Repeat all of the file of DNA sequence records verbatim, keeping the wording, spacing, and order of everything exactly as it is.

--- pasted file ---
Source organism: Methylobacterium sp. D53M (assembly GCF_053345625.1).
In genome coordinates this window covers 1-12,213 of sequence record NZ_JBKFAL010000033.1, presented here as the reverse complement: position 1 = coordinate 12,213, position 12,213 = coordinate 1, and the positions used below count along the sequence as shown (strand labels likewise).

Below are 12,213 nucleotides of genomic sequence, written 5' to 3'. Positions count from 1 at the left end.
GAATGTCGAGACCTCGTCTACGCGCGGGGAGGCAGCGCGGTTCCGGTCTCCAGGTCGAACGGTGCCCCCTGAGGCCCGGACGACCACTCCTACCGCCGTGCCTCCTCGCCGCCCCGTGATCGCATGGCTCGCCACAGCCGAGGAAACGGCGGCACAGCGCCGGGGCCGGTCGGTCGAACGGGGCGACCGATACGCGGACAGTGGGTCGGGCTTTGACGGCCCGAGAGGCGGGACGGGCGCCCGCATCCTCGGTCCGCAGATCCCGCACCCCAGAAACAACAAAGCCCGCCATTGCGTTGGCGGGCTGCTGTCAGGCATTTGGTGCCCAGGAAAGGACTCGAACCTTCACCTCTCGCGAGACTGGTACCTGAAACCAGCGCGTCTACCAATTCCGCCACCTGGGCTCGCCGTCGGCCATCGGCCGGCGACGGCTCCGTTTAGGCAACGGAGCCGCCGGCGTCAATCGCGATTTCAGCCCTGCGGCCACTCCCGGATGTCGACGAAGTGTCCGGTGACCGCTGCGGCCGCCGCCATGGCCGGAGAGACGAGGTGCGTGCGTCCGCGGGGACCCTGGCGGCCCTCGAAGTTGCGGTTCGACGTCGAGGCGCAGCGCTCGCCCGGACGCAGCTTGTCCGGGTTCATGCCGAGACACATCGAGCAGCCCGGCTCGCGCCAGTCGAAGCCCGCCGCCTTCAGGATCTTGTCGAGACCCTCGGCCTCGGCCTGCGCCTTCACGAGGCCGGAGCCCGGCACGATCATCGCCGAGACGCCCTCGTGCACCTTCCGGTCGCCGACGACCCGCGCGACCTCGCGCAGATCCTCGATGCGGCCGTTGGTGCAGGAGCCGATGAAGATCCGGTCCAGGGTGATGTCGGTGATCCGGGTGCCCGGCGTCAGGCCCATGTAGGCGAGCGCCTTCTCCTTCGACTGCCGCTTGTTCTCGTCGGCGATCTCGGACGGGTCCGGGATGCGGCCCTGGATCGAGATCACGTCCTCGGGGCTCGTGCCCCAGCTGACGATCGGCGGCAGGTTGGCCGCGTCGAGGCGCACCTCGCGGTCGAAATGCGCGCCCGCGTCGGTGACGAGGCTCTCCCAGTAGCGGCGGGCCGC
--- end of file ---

Source organism: Methylobacterium sp. D53M (assembly GCF_053345625.1).
In genome coordinates this window covers 1-12,213 of sequence record NZ_JBKFAL010000033.1, presented here as the reverse complement: position 1 = coordinate 12,213, position 12,213 = coordinate 1, and the positions used below count along the sequence as shown (strand labels likewise).

Below are 12,213 nucleotides of genomic sequence, written 5' to 3'. Positions count from 1 at the left end.
GAATGTCGAGACCTCGTCTACGCGCGGGGAGGCAGCGCGGTTCCGGTCTCCAGGTCGAACGGTGCCCCCTGAGGCCCGGACGACCACTCCTACCGCCGTGCCTCCTCGCCGCCCCGTGATCGCATGGCTCGCCACAGCCGAGGAAACGGCGGCACAGCGCCGGGGCCGGTCGGTCGAACGGGGCGACCGATACGCGGACAGTGGGTCGGGCTTTGACGGCCCGAGAGGCGGGACGGGCGCCCGCATCCTCGGTCCGCAGATCCCGCACCCCAGAAACAACAAAGCCCGCCATTGCGTTGGCGGGCTGCTGTCAGGCATTTGGTGCCCAGGAAAGGACTCGAACCTTCACCTCTCGCGAGACTGGTACCTGAAACCAGCGCGTCTACCAATTCCGCCACCTGGGCTCGCCGTCGGCCATCGGCCGGCGACGGCTCCGTTTAGGCAACGGAGCCGCCGGCGTCAATCGCGATTTCAGCCCTGCGGCCACTCCCGGATGTCGACGAAGTGTCCGGTGACCGCTGCGGCCGCCGCCATGGCCGGAGAGACGAGGTGCGTGCGTCCGCGGGGACCCTGGCGGCCCTCGAAGTTGCGGTTCGACGTCGAGGCGCAGCGCTCGCCCGGACGCAGCTTGTCCGGGTTCATGCCGAGACACATCGAGCAGCCCGGCTCGCGCCAGTCGAAGCCCGCCGCCTTCAGGATCTTGTCGAGACCCTCGGCCTCGGCCTGCGCCTTCACGAGGCCGGAGCCCGGCACGATCATCGCCGAGACGCCCTCGTGCACCTTCCGGTCGCCGACGACCCGCGCGACCTCGCGCAGATCCTCGATGCGGCCGTTGGTGCAGGAGCCGATGAAGATCCGGTCCAGGGTGATGTCGGTGATCCGGGTGCCCGGCGTCAGGCCCATGTAGGCGAGCGCCTTCTCCTTCGACTGCCGCTTGTTCTCGTCGGCGATCTCGGACGGGTCCGGGATGCGGCCCTGGATCGAGATCACGTCCTCGGGGCTCGTGCCCCAGCTGACGATCGGCGGCAGGTTGGCCGCGTCGAGGCGCACCTCGCGGTCGAAATGCGCGCCCGCGTCGGTGACGAGGCTCTCCCAGTAGCGGCGGGCCGC